Effects of anti-resorptive agents on trabecular bone score (TBS) in older women

Osteoporos Int. 2013 Mar;24(3):1073-8. doi: 10.1007/s00198-012-2155-y. Epub 2012 Oct 3.


We evaluated the longitudinal effects of anti-resorptive agents (534 treated women vs. 1,150 untreated) on lumbar spine bone mineral density (BMD) and trabecular bone score (TBS). TBS was responsive to treatment in women over age 50. The treatment-related increase in TBS was less than the increase in BMD, which is consistent with bone texture preservation.

Introduction: In addition to inducing an increase in BMD, anti-resorptive agents also help to preserve bone architecture. TBS, a new gray-level texture measurement, correlates with 3D parameters of bone micro-architecture independent of BMD. Our objective was to evaluate the longitudinal effects of anti-resorptive agents on lumbar spine BMD and TBS.

Methods: Women (≥ 50 years), from the BMD program database for the province of Manitoba, Canada, who had not received any anti-resorptive drug prior to their initial dual X-ray absorptiometry (DXA) exam were divided into two groups: untreated, those without any anti-resorptive drug over the course of follow-up, and treated, those with a non-estrogen anti-resorptive drug (86 % bisphosphonates, 10 % raloxifene, and 4 % calcitonin). Lumbar spine TBS was calculated for each lumbar spine DXA examination. Changes in TBS and BMD between baseline and follow-up (mean follow-up 3.7 years), expressed in percentage per year, were compared between the two groups.

Results: A total of 1,150 untreated women and 534 treated women met the inclusion criteria. Only a weak correlation was seen between BMD and TBS in either group. Significant intergroup differences in BMD change and TBS change were observed over the course of follow-up (p < 0.001). Similar mean decreases in BMD and TBS (-0.36 %/year and -0.31 %/year, respectively) were seen for untreated subjects (both p < 0.001). Conversely, treated subjects exhibited a significant mean increase in BMD (+1.86 %/year, p < 0.002) and TBS (+0.20 %/year, p < 0.001).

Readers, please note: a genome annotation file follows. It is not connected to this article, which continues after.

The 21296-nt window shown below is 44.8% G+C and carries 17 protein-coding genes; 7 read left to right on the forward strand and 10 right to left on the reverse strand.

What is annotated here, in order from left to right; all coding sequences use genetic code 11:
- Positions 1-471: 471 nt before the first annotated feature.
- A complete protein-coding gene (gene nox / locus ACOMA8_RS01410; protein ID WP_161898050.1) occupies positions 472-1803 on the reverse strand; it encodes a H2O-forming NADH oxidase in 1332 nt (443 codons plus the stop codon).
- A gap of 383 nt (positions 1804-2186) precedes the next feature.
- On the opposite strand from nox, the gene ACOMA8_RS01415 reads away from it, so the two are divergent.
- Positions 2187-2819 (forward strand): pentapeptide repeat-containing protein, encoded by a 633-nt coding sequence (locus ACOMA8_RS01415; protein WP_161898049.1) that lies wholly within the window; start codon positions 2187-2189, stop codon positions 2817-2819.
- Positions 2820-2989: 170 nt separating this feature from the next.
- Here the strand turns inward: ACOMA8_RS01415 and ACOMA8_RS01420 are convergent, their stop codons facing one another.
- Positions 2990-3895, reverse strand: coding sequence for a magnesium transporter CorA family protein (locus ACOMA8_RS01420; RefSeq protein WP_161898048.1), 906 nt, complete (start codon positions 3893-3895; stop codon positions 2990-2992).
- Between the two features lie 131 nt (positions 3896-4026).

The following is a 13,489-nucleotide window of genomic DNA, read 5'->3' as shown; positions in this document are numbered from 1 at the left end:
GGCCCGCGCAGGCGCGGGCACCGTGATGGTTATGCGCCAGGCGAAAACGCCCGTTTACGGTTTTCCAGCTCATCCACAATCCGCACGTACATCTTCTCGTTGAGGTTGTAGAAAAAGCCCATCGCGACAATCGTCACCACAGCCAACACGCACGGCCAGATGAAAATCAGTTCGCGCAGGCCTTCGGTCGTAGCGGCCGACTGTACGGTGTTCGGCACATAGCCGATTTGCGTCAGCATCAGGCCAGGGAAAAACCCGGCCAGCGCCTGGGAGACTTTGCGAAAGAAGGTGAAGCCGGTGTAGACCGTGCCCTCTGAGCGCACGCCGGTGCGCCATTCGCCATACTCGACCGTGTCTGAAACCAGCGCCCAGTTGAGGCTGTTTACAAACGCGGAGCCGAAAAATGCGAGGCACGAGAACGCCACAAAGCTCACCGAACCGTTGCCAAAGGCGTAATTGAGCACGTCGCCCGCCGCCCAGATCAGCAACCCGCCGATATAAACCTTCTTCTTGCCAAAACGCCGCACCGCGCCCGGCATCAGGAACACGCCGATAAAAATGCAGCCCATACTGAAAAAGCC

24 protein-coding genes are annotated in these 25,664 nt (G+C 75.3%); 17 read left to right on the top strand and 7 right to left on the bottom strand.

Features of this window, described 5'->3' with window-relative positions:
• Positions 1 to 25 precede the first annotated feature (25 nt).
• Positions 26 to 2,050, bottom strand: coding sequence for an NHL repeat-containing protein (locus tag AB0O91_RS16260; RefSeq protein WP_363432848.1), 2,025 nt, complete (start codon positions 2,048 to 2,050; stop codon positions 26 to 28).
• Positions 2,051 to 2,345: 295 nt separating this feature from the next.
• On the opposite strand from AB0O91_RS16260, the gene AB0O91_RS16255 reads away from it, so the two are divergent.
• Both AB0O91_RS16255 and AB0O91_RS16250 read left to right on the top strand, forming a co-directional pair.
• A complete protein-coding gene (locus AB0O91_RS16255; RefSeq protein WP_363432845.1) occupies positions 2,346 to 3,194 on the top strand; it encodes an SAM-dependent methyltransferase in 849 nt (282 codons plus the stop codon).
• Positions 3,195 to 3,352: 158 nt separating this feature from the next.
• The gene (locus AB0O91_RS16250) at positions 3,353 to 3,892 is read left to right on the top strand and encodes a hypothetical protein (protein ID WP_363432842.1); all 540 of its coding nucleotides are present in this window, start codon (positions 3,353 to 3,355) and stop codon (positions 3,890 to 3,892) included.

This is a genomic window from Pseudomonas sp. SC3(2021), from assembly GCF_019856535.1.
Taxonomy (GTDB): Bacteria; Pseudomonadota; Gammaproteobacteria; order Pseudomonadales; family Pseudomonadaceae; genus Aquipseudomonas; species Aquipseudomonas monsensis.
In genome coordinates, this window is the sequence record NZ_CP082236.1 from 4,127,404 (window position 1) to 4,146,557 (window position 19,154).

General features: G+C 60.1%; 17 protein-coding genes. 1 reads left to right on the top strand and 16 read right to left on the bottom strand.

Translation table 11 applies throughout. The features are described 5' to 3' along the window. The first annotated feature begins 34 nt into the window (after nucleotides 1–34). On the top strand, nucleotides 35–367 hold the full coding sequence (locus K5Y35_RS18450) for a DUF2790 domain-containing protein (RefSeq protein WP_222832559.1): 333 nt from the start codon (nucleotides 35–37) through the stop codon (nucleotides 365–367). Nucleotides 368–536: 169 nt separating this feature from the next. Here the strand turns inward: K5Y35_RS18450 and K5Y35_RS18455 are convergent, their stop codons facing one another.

Conclusion: TBS is responsive to treatment with non-estrogen anti-resorptive drug therapy in women over age 50. The treatment-related increase in TBS is less than the increase in BMD, which is consistent with bone texture preservation.

MeSH terms

  • Absorptiometry, Photon / methods
  • Aged
  • Bone Density / drug effects*
  • Bone Density Conservation Agents / pharmacology
  • Bone Density Conservation Agents / therapeutic use*
  • Diphosphonates / pharmacology
  • Diphosphonates / therapeutic use
  • Drug Monitoring / methods
  • Female
  • Humans
  • Lumbar Vertebrae / diagnostic imaging
  • Lumbar Vertebrae / drug effects*
  • Lumbar Vertebrae / physiopathology
  • Middle Aged
  • Osteoporosis, Postmenopausal / diagnostic imaging
  • Osteoporosis, Postmenopausal / drug therapy*
  • Osteoporosis, Postmenopausal / physiopathology
  • Radiographic Image Interpretation, Computer-Assisted / methods
  • Retrospective Studies
  • Treatment Outcome


  • Bone Density Conservation Agents
  • Diphosphonates